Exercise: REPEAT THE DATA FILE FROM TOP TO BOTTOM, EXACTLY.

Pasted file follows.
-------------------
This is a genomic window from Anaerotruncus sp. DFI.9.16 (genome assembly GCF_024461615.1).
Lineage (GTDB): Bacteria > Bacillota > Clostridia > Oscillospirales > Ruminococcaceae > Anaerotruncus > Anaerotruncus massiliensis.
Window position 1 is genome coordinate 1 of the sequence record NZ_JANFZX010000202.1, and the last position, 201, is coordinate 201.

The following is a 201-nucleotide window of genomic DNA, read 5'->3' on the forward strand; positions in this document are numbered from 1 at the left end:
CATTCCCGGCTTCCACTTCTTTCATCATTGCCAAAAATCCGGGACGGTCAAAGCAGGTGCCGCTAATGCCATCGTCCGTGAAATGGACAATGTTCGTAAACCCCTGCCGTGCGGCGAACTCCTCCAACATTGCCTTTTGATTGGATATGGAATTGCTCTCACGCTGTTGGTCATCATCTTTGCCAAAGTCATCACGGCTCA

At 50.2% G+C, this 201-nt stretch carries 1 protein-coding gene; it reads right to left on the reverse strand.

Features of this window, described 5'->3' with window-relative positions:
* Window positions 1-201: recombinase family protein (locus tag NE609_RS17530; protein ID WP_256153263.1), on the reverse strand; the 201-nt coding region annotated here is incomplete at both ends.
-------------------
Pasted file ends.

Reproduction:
This is a genomic window from Anaerotruncus sp. DFI.9.16 (genome assembly GCF_024461615.1).
Lineage (GTDB): Bacteria > Bacillota > Clostridia > Oscillospirales > Ruminococcaceae > Anaerotruncus > Anaerotruncus massiliensis.
Window position 1 is genome coordinate 1 of the sequence record NZ_JANFZX010000202.1, and the last position, 201, is coordinate 201.

The following is a 201-nucleotide window of genomic DNA, read 5'->3' on the forward strand; positions in this document are numbered from 1 at the left end:
CATTCCCGGCTTCCACTTCTTTCATCATTGCCAAAAATCCGGGACGGTCAAAGCAGGTGCCGCTAATGCCATCGTCCGTGAAATGGACAATGTTCGTAAACCCCTGCCGTGCGGCGAACTCCTCCAACATTGCCTTTTGATTGGATATGGAATTGCTCTCACGCTGTTGGTCATCATCTTTGCCAAAGTCATCACGGCTCA

At 50.2% G+C, this 201-nt stretch carries 1 protein-coding gene; it reads right to left on the reverse strand.

Features of this window, described 5'->3' with window-relative positions:
* Window positions 1-201: recombinase family protein (locus tag NE609_RS17530; protein ID WP_256153263.1), on the reverse strand; the 201-nt coding region annotated here is incomplete at both ends.